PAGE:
What's a "run rate"?
- G.L., Jacksonville, Fla.
Imagine that you are studying the financial statements of Librarian Supply Co. (ticker: SHHHH). It is growing rapidly from quarter to quarter. Perhaps, for some calculation, you need to estimate its current annual level of sales. You could add up the last four quarters' worth, but that would clearly understate sales, as each quarter's numbers have been rising.
You need a run rate. Take the most recent quarter's sales of $40 million (up from $35 million the quarter before and $31 million before that). Multiply that by four, and you will have the company's current run rate for sales: $160 million. This is not a forecast or a measure of past sales - it is a reflection of the current level of annual sales.
In general terms, what is the best number of stocks to own?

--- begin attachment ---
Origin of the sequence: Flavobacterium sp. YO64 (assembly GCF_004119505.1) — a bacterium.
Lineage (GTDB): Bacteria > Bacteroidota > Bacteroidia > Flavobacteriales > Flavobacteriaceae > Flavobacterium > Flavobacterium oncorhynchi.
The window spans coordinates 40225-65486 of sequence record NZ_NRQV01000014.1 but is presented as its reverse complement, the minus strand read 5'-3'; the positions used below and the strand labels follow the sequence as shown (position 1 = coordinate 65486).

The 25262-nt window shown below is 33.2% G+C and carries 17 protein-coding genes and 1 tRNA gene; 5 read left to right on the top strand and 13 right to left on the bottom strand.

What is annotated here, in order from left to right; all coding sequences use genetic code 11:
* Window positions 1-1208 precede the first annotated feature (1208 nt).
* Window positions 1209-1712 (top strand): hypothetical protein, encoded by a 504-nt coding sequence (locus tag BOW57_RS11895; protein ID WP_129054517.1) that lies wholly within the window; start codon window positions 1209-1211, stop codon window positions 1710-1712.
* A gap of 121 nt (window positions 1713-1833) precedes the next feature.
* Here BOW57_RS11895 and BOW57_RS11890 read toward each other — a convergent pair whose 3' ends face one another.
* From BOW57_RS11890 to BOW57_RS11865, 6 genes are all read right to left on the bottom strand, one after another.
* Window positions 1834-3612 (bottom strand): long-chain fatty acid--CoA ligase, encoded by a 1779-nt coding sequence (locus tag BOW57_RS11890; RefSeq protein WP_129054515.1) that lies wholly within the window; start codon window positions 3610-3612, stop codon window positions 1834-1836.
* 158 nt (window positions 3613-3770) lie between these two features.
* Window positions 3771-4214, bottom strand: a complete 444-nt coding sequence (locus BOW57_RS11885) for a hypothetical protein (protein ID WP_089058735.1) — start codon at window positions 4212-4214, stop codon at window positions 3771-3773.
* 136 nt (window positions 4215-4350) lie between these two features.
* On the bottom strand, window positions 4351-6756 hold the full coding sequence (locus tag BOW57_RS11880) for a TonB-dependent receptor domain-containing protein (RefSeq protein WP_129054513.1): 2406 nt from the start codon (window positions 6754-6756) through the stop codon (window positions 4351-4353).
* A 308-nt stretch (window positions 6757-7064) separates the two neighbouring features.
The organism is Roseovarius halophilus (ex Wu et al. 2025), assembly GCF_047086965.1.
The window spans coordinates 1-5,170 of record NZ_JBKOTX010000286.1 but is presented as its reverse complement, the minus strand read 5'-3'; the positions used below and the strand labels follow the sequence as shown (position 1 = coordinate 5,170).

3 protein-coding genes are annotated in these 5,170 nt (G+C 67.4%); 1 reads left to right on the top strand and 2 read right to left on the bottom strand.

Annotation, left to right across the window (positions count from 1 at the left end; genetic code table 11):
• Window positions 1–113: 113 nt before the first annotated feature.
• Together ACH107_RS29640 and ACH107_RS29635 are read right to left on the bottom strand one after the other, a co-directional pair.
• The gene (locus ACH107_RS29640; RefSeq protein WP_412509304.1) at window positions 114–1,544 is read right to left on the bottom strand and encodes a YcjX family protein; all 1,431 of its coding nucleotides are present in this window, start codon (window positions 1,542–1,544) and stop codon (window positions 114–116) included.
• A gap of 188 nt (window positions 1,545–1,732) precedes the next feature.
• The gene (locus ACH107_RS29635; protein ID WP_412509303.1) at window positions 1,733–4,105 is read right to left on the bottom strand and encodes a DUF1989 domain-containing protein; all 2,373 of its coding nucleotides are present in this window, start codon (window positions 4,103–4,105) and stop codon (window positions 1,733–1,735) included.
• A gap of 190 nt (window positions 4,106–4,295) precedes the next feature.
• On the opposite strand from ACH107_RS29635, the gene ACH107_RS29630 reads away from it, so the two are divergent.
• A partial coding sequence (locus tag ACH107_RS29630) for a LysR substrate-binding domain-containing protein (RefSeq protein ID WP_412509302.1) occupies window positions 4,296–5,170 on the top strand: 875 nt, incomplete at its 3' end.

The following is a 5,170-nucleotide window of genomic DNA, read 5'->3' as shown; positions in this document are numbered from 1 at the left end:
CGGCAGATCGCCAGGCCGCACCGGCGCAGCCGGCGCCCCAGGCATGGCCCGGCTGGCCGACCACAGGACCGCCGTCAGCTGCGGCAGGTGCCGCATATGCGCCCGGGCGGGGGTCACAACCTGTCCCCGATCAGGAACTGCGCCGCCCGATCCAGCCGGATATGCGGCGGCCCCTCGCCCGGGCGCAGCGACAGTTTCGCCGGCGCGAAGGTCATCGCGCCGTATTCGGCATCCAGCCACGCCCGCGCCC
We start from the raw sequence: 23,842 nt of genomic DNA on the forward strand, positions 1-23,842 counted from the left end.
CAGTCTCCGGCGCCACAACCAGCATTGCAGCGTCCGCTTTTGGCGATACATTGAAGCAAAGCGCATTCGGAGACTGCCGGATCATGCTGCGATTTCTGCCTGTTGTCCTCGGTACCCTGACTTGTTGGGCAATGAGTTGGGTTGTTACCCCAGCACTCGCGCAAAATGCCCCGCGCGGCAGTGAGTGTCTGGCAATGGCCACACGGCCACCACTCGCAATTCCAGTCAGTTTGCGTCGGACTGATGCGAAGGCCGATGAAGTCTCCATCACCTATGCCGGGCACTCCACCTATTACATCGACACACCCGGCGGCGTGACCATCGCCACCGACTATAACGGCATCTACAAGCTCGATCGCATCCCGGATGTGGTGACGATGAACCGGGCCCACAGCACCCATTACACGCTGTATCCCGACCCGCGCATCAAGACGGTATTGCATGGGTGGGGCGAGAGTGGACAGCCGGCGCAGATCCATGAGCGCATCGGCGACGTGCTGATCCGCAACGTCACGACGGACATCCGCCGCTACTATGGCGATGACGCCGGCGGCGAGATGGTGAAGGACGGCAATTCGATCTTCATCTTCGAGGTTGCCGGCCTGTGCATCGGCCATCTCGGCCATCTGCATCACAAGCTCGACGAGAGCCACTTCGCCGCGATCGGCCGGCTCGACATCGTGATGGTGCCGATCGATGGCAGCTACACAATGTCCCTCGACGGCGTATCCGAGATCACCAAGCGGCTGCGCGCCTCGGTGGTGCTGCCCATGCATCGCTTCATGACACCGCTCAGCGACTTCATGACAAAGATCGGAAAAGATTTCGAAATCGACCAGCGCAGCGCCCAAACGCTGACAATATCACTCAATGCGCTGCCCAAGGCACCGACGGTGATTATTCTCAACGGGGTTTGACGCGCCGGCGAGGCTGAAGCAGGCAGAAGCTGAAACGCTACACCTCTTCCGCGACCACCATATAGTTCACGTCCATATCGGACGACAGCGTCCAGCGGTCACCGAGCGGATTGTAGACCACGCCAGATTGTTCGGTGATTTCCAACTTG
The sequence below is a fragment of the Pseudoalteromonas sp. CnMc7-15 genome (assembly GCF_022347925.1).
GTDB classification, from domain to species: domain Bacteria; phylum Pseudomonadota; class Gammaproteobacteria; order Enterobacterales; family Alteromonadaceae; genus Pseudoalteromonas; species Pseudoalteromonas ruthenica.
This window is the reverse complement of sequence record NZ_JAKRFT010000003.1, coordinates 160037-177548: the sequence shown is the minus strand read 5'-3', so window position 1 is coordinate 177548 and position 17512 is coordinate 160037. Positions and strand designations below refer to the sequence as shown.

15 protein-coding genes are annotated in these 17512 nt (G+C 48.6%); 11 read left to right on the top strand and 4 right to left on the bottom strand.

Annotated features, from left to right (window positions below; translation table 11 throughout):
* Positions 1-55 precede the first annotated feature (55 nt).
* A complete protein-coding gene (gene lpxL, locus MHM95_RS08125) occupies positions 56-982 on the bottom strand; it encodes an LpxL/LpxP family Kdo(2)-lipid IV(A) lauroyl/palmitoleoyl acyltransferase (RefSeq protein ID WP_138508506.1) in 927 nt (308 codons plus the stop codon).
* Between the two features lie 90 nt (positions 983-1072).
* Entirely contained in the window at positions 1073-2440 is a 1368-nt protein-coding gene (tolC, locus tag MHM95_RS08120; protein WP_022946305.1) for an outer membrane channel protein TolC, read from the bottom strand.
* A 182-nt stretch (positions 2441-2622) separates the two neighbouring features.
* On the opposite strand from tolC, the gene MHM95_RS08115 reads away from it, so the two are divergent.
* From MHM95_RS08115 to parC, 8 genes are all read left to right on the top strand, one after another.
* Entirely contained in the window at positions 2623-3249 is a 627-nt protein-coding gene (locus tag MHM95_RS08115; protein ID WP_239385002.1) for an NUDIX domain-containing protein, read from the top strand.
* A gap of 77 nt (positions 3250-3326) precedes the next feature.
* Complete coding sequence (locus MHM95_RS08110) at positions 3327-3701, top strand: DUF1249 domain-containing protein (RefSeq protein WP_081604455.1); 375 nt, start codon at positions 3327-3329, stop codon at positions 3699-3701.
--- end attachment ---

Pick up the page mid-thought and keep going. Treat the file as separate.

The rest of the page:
- F.T., Detroit
There is no answer perfect for everyone. Ideally, your money should be concentrated on your best ideas - the companies you believe hold the most promise. If you think a certain 10 companies are likely to increase your wealth the most, why spread your limited funds over an additional 10 or 20 (or more) less-auspicious firms?
Spread yourself too thin, and it becomes hard to keep up with all your holdings, which you should aim to do at least every quarter. (Less often can be OK with some established, stable blue chips.) If you have 25 companies in your portfolio, that means 100 quarterly reports to read. Yikes.
Focusing your money on too few stocks is extra risky, though. You stand to gain or lose a lot. For most people, eight to 15 companies is a good total to shoot for.